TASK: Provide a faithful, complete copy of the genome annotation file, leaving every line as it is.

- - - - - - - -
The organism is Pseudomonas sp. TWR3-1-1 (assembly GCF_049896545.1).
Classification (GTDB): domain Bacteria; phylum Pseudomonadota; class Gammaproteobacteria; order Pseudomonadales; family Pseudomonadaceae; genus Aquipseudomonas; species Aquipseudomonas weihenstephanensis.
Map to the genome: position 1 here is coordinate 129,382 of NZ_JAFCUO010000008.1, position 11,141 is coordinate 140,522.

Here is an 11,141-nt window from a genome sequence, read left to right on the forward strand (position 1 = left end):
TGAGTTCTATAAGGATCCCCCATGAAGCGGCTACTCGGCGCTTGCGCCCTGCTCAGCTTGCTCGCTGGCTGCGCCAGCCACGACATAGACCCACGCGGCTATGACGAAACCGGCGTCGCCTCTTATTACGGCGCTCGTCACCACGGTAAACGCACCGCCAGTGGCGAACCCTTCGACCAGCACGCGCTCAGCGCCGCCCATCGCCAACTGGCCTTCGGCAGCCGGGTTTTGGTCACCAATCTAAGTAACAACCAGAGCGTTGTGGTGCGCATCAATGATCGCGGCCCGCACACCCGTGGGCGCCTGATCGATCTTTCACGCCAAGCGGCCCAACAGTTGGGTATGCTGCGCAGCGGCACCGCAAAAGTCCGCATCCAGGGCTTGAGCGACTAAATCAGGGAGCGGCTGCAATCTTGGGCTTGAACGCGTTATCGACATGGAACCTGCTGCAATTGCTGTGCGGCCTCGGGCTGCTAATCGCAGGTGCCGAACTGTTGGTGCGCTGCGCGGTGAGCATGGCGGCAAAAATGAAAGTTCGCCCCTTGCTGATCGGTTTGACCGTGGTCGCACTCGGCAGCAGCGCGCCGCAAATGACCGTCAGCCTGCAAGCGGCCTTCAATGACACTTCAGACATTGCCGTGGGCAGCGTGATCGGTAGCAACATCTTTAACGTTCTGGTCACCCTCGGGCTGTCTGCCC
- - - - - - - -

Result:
The organism is Pseudomonas sp. TWR3-1-1 (assembly GCF_049896545.1).
Classification (GTDB): domain Bacteria; phylum Pseudomonadota; class Gammaproteobacteria; order Pseudomonadales; family Pseudomonadaceae; genus Aquipseudomonas; species Aquipseudomonas weihenstephanensis.
Map to the genome: position 1 here is coordinate 129,382 of NZ_JAFCUO010000008.1, position 11,141 is coordinate 140,522.

Here is an 11,141-nt window from a genome sequence, read left to right on the forward strand (position 1 = left end):
TGAGTTCTATAAGGATCCCCCATGAAGCGGCTACTCGGCGCTTGCGCCCTGCTCAGCTTGCTCGCTGGCTGCGCCAGCCACGACATAGACCCACGCGGCTATGACGAAACCGGCGTCGCCTCTTATTACGGCGCTCGTCACCACGGTAAACGCACCGCCAGTGGCGAACCCTTCGACCAGCACGCGCTCAGCGCCGCCCATCGCCAACTGGCCTTCGGCAGCCGGGTTTTGGTCACCAATCTAAGTAACAACCAGAGCGTTGTGGTGCGCATCAATGATCGCGGCCCGCACACCCGTGGGCGCCTGATCGATCTTTCACGCCAAGCGGCCCAACAGTTGGGTATGCTGCGCAGCGGCACCGCAAAAGTCCGCATCCAGGGCTTGAGCGACTAAATCAGGGAGCGGCTGCAATCTTGGGCTTGAACGCGTTATCGACATGGAACCTGCTGCAATTGCTGTGCGGCCTCGGGCTGCTAATCGCAGGTGCCGAACTGTTGGTGCGCTGCGCGGTGAGCATGGCGGCAAAAATGAAAGTTCGCCCCTTGCTGATCGGTTTGACCGTGGTCGCACTCGGCAGCAGCGCGCCGCAAATGACCGTCAGCCTGCAAGCGGCCTTCAATGACACTTCAGACATTGCCGTGGGCAGCGTGATCGGTAGCAACATCTTTAACGTTCTGGTCACCCTCGGGCTGTCTGCCC